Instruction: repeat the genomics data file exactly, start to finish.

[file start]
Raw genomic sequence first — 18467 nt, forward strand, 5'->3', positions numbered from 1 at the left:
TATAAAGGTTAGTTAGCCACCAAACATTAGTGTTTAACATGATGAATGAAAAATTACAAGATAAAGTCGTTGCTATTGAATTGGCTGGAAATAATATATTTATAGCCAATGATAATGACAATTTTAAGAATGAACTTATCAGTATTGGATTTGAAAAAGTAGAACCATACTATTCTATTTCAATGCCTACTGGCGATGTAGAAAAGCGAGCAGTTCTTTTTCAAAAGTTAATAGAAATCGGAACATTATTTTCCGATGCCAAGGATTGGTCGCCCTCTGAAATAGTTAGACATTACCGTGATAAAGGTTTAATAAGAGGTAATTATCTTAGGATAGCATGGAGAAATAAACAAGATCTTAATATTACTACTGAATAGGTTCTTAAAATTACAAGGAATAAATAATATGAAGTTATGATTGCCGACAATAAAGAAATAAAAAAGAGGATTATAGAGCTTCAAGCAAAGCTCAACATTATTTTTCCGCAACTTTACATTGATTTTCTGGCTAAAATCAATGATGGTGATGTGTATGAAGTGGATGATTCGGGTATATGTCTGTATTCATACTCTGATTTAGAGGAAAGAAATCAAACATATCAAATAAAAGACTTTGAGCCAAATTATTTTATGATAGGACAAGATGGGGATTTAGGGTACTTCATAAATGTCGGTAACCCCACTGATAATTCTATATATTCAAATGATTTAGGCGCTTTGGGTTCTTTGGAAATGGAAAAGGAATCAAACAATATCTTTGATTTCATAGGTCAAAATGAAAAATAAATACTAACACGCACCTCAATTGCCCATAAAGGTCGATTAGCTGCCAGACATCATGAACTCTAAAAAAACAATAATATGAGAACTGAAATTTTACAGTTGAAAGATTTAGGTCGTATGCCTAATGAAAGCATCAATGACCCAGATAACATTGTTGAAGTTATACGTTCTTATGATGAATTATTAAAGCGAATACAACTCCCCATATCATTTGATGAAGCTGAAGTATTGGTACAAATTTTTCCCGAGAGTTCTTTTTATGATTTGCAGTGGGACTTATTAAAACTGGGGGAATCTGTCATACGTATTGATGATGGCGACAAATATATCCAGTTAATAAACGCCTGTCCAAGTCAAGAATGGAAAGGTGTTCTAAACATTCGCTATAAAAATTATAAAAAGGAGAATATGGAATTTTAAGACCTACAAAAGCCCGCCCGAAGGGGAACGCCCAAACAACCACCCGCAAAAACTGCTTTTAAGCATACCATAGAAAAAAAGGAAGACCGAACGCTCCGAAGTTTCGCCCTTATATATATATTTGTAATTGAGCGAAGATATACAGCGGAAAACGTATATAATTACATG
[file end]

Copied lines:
Raw genomic sequence first — 18467 nt, forward strand, 5'->3', positions numbered from 1 at the left:
TATAAAGGTTAGTTAGCCACCAAACATTAGTGTTTAACATGATGAATGAAAAATTACAAGATAAAGTCGTTGCTATTGAATTGGCTGGAAATAATATATTTATAGCCAATGATAATGACAATTTTAAGAATGAACTTATCAGTATTGGATTTGAAAAAGTAGAACCATACTATTCTATTTCAATGCCTACTGGCGATGTAGAAAAGCGAGCAGTTCTTTTTCAAAAGTTAATAGAAATCGGAACATTATTTTCCGATGCCAAGGATTGGTCGCCCTCTGAAATAGTTAGACATTACCGTGATAAAGGTTTAATAAGAGGTAATTATCTTAGGATAGCATGGAGAAATAAACAAGATCTTAATATTACTACTGAATAGGTTCTTAAAATTACAAGGAATAAATAATATGAAGTTATGATTGCCGACAATAAAGAAATAAAAAAGAGGATTATAGAGCTTCAAGCAAAGCTCAACATTATTTTTCCGCAACTTTACATTGATTTTCTGGCTAAAATCAATGATGGTGATGTGTATGAAGTGGATGATTCGGGTATATGTCTGTATTCATACTCTGATTTAGAGGAAAGAAATCAAACATATCAAATAAAAGACTTTGAGCCAAATTATTTTATGATAGGACAAGATGGGGATTTAGGGTACTTCATAAATGTCGGTAACCCCACTGATAATTCTATATATTCAAATGATTTAGGCGCTTTGGGTTCTTTGGAAATGGAAAAGGAATCAAACAATATCTTTGATTTCATAGGTCAAAATGAAAAATAAATACTAACACGCACCTCAATTGCCCATAAAGGTCGATTAGCTGCCAGACATCATGAACTCTAAAAAAACAATAATATGAGAACTGAAATTTTACAGTTGAAAGATTTAGGTCGTATGCCTAATGAAAGCATCAATGACCCAGATAACATTGTTGAAGTTATACGTTCTTATGATGAATTATTAAAGCGAATACAACTCCCCATATCATTTGATGAAGCTGAAGTATTGGTACAAATTTTTCCCGAGAGTTCTTTTTATGATTTGCAGTGGGACTTATTAAAACTGGGGGAATCTGTCATACGTATTGATGATGGCGACAAATATATCCAGTTAATAAACGCCTGTCCAAGTCAAGAATGGAAAGGTGTTCTAAACATTCGCTATAAAAATTATAAAAAGGAGAATATGGAATTTTAAGACCTACAAAAGCCCGCCCGAAGGGGAACGCCCAAACAACCACCCGCAAAAACTGCTTTTAAGCATACCATAGAAAAAAAGGAAGACCGAACGCTCCGAAGTTTCGCCCTTATATATATATTTGTAATTGAGCGAAGATATACAGCGGAAAACGTATATAATTACATG